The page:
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Pentesting Amazon Web Services with KALI Sana

The installation through the AWS EC2 interface is dead simple. Point, click. Cutting keys and firing up ssh is also easy. But before you get too comfortable, there’s a few things you should know.

First, unlike every preceding version of BackTrack and Kali, you do not just log in as root and leave it there. In order to meet the Amazon terms of service, you must log in as a lower-level user (in this case, user “kali”) and then su to root:

    $ sudo su
    # <-- and you are root!

Note no password is required. You should consider running ‘passwd’ to ensure your instance requires one. No one will ever, ever guess ‘toor’. You’re welcome.

Second, you should also know this is a “barebones” install. I couldn’t find what the “barebones” term meant anywhere on the kali.org website or support forums. Well it actually means “The Kali Amazon image is what we call a ‘minimal image’, meaning, no tools pre-installed. You can install any tools you need individually, or install them all with the kali-linux metapackage.”

This would explain why I couldn’t even begin to fire up Metasploit:

    # service postgresql start
    postgresql: unrecognized service

So while “barebones” means a virtual machine instance can be spun up in seconds, you still have to do a bunch of updating before you can actually do anything. You have a choice of git or apt-get. I used the latter:

    #apt-get install kali-linux-full

Now go do something else as it will be a while before you’re in business. At least an hour. Just remember to comply with the Amazon Terms of Service for Penetration Testing before doing anything they may consider uncivilized.



Following is the policy which you must abide by while pentesting AWS nodes:
AWS's Policy Regarding the Use of Security Assessment Tools and Services


AWS's policy regarding the use of security assessment tools and services allows significant flexibility for performing security assessments of your AWS assets while protecting other AWS customers and ensuring quality-of-service across AWS.
AWS understands there are a variety of public, private, commercial, and/or open-source tools and services to choose from for the purposes of performing a security assessment of your AWS assets.
The term "security assessment" refers to all activity engaged in for the purposes of determining the efficacy or existence of security controls amongst your AWS assets, eg. port-scanning, vulnerability scanning/checks, penetration testing, exploitation, web application scanning, as well as any injection, forgery, or fuzzing activity, either performed remotely against your AWS assets, amongst/between your AWS assets, or locally within the virtualized assets themselves.
You are NOT limited in your selection of tools or services to perform a security assessment of your AWS assets. However, you ARE prohibited from utilizing any tools or services in a manner that perform Denial-of-Service (DoS) attacks, or simulations of such, to or from ANY AWS asset, yours or otherwise. Prohibited activities include, but may not be limited to:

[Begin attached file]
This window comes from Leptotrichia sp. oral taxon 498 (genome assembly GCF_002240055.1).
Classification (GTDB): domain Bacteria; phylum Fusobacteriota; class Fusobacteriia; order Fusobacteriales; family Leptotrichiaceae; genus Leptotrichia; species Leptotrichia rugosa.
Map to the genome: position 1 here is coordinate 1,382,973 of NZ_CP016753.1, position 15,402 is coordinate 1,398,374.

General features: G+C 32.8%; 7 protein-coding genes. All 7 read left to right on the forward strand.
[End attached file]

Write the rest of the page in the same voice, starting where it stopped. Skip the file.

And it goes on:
- Protocol flooding (eg. SYN flooding, IMCP flooding, UDP flooding)
- Resource request flooding (eg. HTTP request flooding, Login request flooding, API request flooding)
A security tool that solely performs a remote query of your AWS asset to determine a software name and version, such as "banner grabbing," for the purpose of comparison to a list of versions known to be vulnerable to DoS, is NOT in violation of this policy.
Additionally, a security tool or service that solely crashes a running process on your AWS asset, temporary or otherwise, as necessary for remote or local exploitation as part of the security assessment, is NOT in violation of this policy. However, this tool may NOT engage in protocol flooding or resource request flooding, as mentioned above.
A security tool or service that creates, determines the existence of, or demonstrates a DoS condition in ANY other manner, actual or simulated, is expressly forbidden.
Some tools or services include actual DoS capabilities as described, either silently/inherently if used inappropriately or as an explicit test/check or feature of the tool or service. Any security tool or service that has such a DoS capability, must have the explicit ability to DISABLE, DISARM, or otherwise render HARMLESS, that DoS capability. Otherwise, that tool or service may NOT be employed for ANY facet of the security assessment.
It is the sole responsibility of the AWS customer to ensure the tools and services employed for performing a security assessment are properly configured and successfully operate in a manner that does not perform DoS attacks or simulations of such. It is the sole responsibility of the AWS customer to independently validate the tool or service employed does not perform DoS attacks, or simulations of such, PRIOR to security assessment of any AWS assets. This AWS customer responsibility includes ensuring contracted third-parties perform security assessments in a manner that does not violate this policy.
Furthermore, you are responsible for any damages to AWS or other AWS customers that are caused by your penetration testing activities.

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Finally Got In :-)